Carol Albert, the NBA's senior VP-marketing, said she hopes to capitalize on the current playoff hype to build a marketing platform for next year. Among Goodby's challenges: TV viewership is flat, even though the league said game attendance is strong, and the NBA also wants to increase merchandise sales and develop its content across numerous media. Other marketing opportunities include reaching out to Hispanics, Ms. Albert said.
League needs real magic
The league broke the Omnicom Group agency's campaign this past weekend with the first in a series of spots featuring illusionist and stunt artist David Blaine that are meant to put a little bit of magic into the game. But sports-marketing analysts believe the NBA will need some real magic to solve some of its problems, among them the image of its players and a recent study that pointed to racial bias among league referees in calling plays.
"We have two major things in the sports marketing world -- product and image. To be successful, you have to have both," said a general manager of a big-league franchise.
Ms. Albert, however, said, "Our player perception is on the rise."
Others, such as Bob Dorfman, VP-creative director, Pickett Advertising, and author of the "Sports Marketing Scouting Report," said basketball "is a magical game when everybody plays full speed and at 110%." The playoffs have made teams such as the Golden State Warriors and Phoenix Suns "hip overnight, more than a David Blaine commercial" could, because they play at an exciting level and have a fan-pleasing, scrappy underdog feel, he said.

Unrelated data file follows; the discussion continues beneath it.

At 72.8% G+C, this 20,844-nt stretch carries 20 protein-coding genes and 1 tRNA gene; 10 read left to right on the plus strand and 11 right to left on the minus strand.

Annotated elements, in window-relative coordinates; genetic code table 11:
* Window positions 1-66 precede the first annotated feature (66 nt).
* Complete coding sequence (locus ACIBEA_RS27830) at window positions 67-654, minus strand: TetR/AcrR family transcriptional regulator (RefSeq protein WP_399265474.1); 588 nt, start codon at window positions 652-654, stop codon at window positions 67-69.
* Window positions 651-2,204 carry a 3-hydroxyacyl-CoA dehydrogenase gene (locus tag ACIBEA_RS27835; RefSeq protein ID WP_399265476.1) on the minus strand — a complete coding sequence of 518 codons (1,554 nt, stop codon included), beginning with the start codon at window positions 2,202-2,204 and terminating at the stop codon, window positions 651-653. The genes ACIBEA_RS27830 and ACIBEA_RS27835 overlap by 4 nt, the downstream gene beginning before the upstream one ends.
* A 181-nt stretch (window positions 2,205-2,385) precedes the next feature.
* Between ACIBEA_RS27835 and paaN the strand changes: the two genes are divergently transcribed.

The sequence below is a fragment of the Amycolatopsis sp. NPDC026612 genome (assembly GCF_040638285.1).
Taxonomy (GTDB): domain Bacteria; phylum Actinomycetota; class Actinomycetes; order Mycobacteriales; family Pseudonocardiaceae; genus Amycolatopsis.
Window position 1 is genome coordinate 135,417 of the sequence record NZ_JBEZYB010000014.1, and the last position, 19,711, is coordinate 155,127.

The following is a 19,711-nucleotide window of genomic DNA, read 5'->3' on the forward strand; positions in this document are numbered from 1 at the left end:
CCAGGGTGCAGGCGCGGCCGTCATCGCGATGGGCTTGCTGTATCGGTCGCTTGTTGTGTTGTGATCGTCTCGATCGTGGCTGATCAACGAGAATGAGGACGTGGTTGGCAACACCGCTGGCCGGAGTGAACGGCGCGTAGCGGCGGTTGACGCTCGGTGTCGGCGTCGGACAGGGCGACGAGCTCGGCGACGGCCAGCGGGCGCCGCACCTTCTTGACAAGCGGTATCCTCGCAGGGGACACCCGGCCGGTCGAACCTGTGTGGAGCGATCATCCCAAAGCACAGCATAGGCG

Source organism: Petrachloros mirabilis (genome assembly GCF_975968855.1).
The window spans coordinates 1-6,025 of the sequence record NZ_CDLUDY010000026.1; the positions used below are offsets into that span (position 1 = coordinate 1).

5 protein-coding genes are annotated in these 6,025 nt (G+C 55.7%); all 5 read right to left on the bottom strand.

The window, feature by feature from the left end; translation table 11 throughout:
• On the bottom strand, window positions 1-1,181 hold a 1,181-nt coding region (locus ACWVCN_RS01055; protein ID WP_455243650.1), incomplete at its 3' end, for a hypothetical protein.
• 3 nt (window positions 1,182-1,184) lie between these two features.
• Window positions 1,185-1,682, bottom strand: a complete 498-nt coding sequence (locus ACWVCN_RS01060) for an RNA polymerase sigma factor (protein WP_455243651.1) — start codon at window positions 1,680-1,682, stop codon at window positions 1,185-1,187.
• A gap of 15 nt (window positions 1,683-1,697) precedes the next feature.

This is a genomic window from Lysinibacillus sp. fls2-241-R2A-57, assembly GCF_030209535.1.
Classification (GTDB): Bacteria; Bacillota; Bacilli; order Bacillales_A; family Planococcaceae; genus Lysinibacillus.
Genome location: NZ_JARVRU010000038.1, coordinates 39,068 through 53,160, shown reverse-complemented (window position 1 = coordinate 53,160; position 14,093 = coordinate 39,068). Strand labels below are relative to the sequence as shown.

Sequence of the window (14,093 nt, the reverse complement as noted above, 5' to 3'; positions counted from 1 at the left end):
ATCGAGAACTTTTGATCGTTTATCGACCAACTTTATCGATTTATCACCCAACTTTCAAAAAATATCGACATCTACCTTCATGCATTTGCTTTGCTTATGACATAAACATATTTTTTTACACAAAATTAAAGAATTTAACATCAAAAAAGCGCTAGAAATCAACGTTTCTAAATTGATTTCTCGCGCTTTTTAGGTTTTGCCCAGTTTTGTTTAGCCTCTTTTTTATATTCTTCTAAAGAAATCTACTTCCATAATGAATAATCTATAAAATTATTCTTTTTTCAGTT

Lackluster big-market teams
Mr. Dorfman also traces the declining TV audience to the poor performance of big-market teams such as the New York Knicks, Boston Celtics and Los Angeles Lakers. "The Knicks and Celtics didn't make the playoffs, [and] the Lakers were eliminated in round one," he said. "These days, a New York Knicks vs. Boston Celtics matchup is hardly must-see TV." NBA Commissioner David Stern "should do whatever he can to get these franchises back on top."
The league that seems to have gotten its marketing formula right is the National Football League, said Mr. Dofrman; with its short season (16 games vs. 82 for the NBA) every game has to count.
The NBA picked Goodby, which has done projects for Major League Baseball and individual teams such as the Oakland Athletics, without a review. Billings were undisclosed.